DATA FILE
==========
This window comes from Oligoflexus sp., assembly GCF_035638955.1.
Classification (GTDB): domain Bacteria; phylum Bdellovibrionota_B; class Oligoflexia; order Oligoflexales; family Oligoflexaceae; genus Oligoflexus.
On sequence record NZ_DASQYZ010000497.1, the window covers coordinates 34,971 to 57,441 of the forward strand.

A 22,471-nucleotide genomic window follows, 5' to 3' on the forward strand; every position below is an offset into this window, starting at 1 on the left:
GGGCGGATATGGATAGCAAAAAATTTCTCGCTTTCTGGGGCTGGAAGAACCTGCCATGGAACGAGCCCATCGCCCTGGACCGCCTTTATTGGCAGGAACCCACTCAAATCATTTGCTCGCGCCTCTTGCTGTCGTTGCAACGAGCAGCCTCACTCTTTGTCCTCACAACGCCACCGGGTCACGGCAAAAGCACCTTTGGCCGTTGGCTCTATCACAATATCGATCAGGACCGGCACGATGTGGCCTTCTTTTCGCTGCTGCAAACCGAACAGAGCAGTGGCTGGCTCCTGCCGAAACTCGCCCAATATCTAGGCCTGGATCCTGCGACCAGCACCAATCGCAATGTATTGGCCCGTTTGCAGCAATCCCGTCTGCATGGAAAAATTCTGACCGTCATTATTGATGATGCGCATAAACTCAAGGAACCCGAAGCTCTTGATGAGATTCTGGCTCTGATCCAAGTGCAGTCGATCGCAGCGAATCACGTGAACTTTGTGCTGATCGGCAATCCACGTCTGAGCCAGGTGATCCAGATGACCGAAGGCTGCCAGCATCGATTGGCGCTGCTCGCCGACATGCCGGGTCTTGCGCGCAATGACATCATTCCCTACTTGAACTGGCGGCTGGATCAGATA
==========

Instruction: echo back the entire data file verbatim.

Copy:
This window comes from Oligoflexus sp., assembly GCF_035638955.1.
Classification (GTDB): domain Bacteria; phylum Bdellovibrionota_B; class Oligoflexia; order Oligoflexales; family Oligoflexaceae; genus Oligoflexus.
On sequence record NZ_DASQYZ010000497.1, the window covers coordinates 34,971 to 57,441 of the forward strand.

A 22,471-nucleotide genomic window follows, 5' to 3' on the forward strand; every position below is an offset into this window, starting at 1 on the left:
GGGCGGATATGGATAGCAAAAAATTTCTCGCTTTCTGGGGCTGGAAGAACCTGCCATGGAACGAGCCCATCGCCCTGGACCGCCTTTATTGGCAGGAACCCACTCAAATCATTTGCTCGCGCCTCTTGCTGTCGTTGCAACGAGCAGCCTCACTCTTTGTCCTCACAACGCCACCGGGTCACGGCAAAAGCACCTTTGGCCGTTGGCTCTATCACAATATCGATCAGGACCGGCACGATGTGGCCTTCTTTTCGCTGCTGCAAACCGAACAGAGCAGTGGCTGGCTCCTGCCGAAACTCGCCCAATATCTAGGCCTGGATCCTGCGACCAGCACCAATCGCAATGTATTGGCCCGTTTGCAGCAATCCCGTCTGCATGGAAAAATTCTGACCGTCATTATTGATGATGCGCATAAACTCAAGGAACCCGAAGCTCTTGATGAGATTCTGGCTCTGATCCAAGTGCAGTCGATCGCAGCGAATCACGTGAACTTTGTGCTGATCGGCAATCCACGTCTGAGCCAGGTGATCCAGATGACCGAAGGCTGCCAGCATCGATTGGCGCTGCTCGCCGACATGCCGGGTCTTGCGCGCAATGACATCATTCCCTACTTGAACTGGCGGCTGGATCAGATA